The Committee said that this should include the collection and publication of data on the age profiles of those coming to them looking for work, as well as those who actually go on to find work.

Flexible workplaces

Professor Simonetta Manfredi and Professor Lucy Vickers of Oxford Brookes University both gave evidence to the Committee that those in higher-paid professions are more likely to have a range of options open to them in later working life, such as phased retirement, consultancy or part-time work.

However, those in low-paid, low-skilled but physically demanding jobs may not be able to continue to do these types of work in older age, and yet they are the group more likely to need to continue to work in later life.

The Committee has a longstanding belief that all jobs should be available on flexible terms unless an employer can demonstrate an immediate and longstanding business case against doing so. It repeated these beliefs in relation to the position of older workers.

The Committee said that the Government should immediately legislate to require all jobs to be advertised as flexible from day one.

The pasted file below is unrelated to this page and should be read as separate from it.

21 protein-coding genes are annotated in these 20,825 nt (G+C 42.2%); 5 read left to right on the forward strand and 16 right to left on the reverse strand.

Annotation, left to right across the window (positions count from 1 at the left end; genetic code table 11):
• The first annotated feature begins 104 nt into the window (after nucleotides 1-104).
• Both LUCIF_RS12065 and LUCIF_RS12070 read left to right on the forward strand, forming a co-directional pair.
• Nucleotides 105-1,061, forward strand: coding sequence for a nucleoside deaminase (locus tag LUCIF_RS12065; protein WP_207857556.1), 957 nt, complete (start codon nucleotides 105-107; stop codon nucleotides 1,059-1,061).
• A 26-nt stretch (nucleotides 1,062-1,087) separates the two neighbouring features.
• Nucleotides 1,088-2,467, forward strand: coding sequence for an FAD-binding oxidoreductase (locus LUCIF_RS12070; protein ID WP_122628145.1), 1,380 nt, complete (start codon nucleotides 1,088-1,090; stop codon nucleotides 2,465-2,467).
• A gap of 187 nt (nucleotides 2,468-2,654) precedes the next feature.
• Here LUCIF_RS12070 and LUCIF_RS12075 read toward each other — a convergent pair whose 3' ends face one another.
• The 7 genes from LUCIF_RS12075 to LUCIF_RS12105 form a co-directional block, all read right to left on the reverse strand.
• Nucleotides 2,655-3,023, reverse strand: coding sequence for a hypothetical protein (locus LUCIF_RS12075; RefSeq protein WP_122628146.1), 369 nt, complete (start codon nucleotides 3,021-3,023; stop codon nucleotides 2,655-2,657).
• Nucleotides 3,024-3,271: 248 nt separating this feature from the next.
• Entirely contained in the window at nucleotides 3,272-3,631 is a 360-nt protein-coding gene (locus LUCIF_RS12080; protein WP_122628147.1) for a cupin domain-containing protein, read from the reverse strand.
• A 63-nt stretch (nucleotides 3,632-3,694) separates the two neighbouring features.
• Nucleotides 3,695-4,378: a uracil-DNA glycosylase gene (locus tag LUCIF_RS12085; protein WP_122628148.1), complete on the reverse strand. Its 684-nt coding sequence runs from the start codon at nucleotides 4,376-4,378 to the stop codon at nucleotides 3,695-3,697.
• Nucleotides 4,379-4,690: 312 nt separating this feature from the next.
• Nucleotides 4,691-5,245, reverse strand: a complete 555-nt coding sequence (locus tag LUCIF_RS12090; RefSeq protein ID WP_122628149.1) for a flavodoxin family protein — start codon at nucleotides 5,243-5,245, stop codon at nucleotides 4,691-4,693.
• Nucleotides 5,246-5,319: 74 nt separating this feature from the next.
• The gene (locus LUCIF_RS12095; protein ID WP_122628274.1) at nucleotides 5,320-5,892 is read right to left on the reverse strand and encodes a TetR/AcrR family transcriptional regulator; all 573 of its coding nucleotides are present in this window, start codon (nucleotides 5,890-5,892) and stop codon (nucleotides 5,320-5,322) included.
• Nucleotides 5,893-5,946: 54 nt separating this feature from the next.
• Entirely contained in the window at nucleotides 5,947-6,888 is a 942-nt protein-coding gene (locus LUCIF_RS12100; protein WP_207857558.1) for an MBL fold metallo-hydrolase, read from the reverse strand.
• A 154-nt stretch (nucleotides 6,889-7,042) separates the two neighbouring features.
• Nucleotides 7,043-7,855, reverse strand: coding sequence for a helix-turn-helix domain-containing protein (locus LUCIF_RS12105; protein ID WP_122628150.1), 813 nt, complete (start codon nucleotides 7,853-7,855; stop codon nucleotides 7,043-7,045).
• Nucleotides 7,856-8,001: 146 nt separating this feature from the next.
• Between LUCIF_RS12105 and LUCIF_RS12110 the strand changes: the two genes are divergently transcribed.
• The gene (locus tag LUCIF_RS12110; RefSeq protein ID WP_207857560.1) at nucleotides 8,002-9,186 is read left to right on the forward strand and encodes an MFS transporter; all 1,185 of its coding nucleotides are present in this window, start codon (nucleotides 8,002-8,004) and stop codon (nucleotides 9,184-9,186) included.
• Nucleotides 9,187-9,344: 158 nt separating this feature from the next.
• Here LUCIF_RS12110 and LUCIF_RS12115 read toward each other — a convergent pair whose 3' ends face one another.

Carers’ leave

The Committee says that there is a “compelling” case for a right to a modest amount of paid leave for carers. It refers to the existing right to take unpaid parental leave of four weeks per year to care for a child and says that there is “no reason” why this could not be extended to providing care for adults. If implemented, the Committee recommends that data should be collected on the numbers that make use of this right and the reason for doing so. The Committee goes further and suggests an additional right of five days of paid carer’s leave.

People are living longer, but not necessarily better. Those in their 50s might have elderly parents requiring care, and creation of this new right might encourage more to return to work if they knew of the potential flexibility that is available.

That said, perhaps this new right might be of only limited appeal. In practice, caring for an elderly relative is often a full time, long term job requiring more than a few weeks a year. A new right to take carers’ leave might only benefit those people with relatives who have suffered a one-off illness, such as an accident or flu, which require a more time-limited period of time off work.

The Committed clearly has considerable concern about the waste of the talents of older workers, particularly in a time when we have skills shortages.  As stated by Maria Miller MP, the Chair of the Committee, “As a country we face serious challenges recruiting and retaining an experienced and skilled workforce. Until we tackle discrimination against the growing number of over 50s, they will continue to be consigned to the ‘too old’ pile instead of being part of the solution”.